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Journalism & Media Studies

Using Who, What, When, Where, Why and How

5W + 1H = Confidence

How to evaluate the credibility and quality of your sources.

 

Who

Questions to Ask Tools to Use
  • Who wrote the page?  
  • What are their qualifications or credentials?
  • Is contact information available?
    • Name (individual, company, organization), Email, Phone, Mail address?
  • Who owns the domain name?

Statistics

  • Who collected the data? 
  • Do they have an interest in the results?

To establish identity and credentials, check for the following:

Tip: When searching for names, use a variety of combinations.

firstname lastname
“Firstname lastname”
“first name * lastname”

What

Questions to Ask Tools to Use
  • Statement of mission, purpose, target audience?
  • Are sources/information documented?
  • Evidence of a point of view/bias?
  • Agenda of a political, religious, social group or institution?
  • If advertising, is it clearly differentiated from the content?
  • Part of a larger publication/site?  If so, what is it and what is the mission/purpose of that publication?

Statistics

  • Do the statistics show any bias?
  • Is the coverage complete?  What was the size of the sample for study?
  • Has the data been repackaged?
  • Is the data from a primary source?  If a secondary source, has it been documented so you can find it?

Use information and links found on the pages:

  • Check About Us, Sponsors, Philosophy, Background, but verify self-reported information using the tools in the Who section above.
  • Truncate the url through each forward slash "/" to see the context of the page you are reading.

 

When

Questions to Ask Tools to Use

Copyright, Content, Update

  • Is there a date--copyright or content?
  • When was the file modified--update?
  • Is it updated and timely enough to be useful
  • Was it previously published?  If so, is there a cite/reference?
  • Is it “stale” or “dusty” information on a time-sensitive or evolving topic?

Statistics

  • Are the data timely?
  • Are the data undated?

Use the metadata (hidden data that describes what you are viewing) to determine dates.

Static Web pages ending in .htm or .html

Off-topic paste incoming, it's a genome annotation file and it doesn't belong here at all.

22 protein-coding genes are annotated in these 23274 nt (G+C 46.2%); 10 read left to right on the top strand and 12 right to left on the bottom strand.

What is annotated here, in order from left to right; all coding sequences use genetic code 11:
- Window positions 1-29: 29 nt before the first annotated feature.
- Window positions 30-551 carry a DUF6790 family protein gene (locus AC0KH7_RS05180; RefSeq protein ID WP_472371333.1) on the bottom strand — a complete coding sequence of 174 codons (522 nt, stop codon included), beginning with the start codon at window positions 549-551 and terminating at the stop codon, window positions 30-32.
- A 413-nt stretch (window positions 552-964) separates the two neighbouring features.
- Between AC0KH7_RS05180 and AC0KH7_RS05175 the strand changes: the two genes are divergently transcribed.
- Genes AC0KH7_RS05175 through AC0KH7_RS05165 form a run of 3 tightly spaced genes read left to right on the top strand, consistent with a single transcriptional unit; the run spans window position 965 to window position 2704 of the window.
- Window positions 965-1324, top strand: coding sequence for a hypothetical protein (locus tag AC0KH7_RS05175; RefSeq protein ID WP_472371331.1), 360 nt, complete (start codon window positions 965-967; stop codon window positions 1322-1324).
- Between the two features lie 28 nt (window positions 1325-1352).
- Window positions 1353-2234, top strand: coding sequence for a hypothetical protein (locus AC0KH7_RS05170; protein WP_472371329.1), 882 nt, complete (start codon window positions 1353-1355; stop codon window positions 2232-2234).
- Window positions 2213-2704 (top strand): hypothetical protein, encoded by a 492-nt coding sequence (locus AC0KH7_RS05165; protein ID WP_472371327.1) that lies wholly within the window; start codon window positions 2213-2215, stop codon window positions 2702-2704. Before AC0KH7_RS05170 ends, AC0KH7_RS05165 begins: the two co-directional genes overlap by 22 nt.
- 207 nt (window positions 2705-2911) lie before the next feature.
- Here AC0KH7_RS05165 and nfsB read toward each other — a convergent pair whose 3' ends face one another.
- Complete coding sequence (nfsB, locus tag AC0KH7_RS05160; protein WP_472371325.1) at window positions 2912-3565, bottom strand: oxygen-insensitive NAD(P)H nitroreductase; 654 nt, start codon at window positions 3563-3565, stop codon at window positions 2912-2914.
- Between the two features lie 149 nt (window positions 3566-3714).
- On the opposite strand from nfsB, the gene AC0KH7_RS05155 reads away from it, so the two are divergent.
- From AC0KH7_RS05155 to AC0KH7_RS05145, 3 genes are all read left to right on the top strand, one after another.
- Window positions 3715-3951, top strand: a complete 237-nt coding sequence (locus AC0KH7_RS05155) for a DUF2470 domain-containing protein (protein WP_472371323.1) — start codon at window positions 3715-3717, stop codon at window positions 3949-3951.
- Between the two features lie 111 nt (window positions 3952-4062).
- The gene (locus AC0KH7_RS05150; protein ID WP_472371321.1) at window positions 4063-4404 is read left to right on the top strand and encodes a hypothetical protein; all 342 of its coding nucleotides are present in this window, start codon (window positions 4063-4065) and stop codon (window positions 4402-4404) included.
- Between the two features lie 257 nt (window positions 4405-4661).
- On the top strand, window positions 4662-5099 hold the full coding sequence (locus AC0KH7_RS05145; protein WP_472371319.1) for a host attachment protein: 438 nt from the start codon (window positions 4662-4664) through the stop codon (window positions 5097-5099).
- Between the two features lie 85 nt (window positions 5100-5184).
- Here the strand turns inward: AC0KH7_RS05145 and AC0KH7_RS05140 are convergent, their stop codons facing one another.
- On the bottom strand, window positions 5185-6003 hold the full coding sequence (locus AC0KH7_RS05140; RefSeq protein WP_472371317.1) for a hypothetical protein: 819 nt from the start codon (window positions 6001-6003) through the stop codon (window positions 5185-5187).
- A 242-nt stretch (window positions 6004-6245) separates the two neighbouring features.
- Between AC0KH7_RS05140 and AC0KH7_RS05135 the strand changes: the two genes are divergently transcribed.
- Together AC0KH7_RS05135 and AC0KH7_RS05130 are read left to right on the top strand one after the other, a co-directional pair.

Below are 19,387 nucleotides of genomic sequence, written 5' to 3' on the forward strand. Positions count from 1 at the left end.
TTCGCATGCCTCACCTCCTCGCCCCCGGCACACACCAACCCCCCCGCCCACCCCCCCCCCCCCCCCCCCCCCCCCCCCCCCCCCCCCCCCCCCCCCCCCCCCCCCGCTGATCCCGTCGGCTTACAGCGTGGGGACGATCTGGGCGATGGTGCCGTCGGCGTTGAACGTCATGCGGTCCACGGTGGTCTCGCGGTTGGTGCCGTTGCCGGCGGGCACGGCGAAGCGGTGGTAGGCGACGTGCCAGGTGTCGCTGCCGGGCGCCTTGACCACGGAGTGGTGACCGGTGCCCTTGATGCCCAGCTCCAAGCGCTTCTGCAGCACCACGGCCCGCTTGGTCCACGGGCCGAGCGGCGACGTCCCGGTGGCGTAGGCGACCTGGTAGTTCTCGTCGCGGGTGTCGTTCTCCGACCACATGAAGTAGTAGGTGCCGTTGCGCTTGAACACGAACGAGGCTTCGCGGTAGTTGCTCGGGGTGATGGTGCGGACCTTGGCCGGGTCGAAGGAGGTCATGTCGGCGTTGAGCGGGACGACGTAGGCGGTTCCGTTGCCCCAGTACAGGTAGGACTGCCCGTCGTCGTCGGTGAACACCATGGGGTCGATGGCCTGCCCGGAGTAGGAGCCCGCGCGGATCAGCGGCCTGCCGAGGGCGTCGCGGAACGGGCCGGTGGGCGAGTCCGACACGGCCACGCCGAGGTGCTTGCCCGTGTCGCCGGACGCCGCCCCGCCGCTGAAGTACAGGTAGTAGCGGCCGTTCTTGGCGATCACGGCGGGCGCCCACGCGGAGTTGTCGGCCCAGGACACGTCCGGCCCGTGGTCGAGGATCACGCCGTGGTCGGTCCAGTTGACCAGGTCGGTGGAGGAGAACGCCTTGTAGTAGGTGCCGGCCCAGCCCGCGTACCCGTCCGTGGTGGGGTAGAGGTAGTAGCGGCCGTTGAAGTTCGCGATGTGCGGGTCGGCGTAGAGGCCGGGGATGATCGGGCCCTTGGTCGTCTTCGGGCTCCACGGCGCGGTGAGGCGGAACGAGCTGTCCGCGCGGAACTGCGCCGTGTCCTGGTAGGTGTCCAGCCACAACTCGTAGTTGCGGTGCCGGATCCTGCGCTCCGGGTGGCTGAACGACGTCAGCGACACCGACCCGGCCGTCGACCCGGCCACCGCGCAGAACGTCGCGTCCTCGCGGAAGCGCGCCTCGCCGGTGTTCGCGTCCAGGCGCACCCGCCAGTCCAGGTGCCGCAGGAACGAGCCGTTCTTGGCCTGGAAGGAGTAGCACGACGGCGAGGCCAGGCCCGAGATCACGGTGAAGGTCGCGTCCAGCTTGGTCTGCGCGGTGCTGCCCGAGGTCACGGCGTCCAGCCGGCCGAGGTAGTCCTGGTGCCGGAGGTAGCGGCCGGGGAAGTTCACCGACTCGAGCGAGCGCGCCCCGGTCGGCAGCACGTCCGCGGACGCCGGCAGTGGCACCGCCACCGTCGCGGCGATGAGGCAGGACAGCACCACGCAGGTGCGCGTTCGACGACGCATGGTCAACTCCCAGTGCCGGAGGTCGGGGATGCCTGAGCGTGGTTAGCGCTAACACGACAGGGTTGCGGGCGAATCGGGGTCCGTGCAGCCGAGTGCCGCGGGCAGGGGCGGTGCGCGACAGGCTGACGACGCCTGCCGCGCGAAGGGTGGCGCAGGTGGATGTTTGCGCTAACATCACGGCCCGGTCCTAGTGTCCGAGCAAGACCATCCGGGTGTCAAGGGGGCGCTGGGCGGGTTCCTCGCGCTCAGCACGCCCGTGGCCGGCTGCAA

• Copy/paste the following script into the search box on the page.
    javascript:alert(document.lastModified)
    • Note: if using Chrome you will need to manually type the search string.
  • Firefox: Right click on page > View Page Info > Last modified date
  • Internet Explorer: Right click on page > Properties > Created and Modified dates

Dynamic Web pages and time stamps

  • Some servers will include a time stamp for updates (modifications).

Page properties for files (.pdf, .doc)

  • PDF:  Select File > Properties
  • DOC: Select File > Info

 

Where

Questions to Ask Tools to Use
  • Who is hosting the page (publisher)? 
  • How reputable is the publisher?
  • Is it what you would expect?
  • Can the information be found elsewhere?

Metrics about the site or blog

Influence-Twitter

All-in-one social media

 

Why

Questions to Ask Tools to Use
  • Type of domain?
    ◻com ◻org ◻gov ◻mil ◻net ◻~personal ◻US ◻non-Us
  • What is the page designed to do?
    ◻sell  ◻advocate  ◻inform  ◻vent/rant ◻other
  • Why would you use this information over other information available?
  • Does it fit with your research goals?

 

How well

Questions to Ask Tools to Use
  • Are there significant spelling or grammatical errors?
  • Is the site well organized and do the links work?
  • Are the facts correct and can they be verified?
  • Are there data or external sources to support opinions or conclusions?
  • Do the conclusions follow from the facts?
  • Is there “quality” information?
  • Documented with links or footnotes?
  • Links to other well chosen resources?
  • If copied/reproduced information, are there permissions listed?
A close reading of the page will provide the answers to these questions.

 

Final Judgement

Questions to Ask Tools to Use
  • Is it good enough?  
  • Is there another source?

Creating Web sites is easy, cheap (sometimes free), unregulated, and unmonitored.

The burden is on the reader to establish authorship, validity, timeliness, and integrity.

Caveat lector!  Let the reader beware!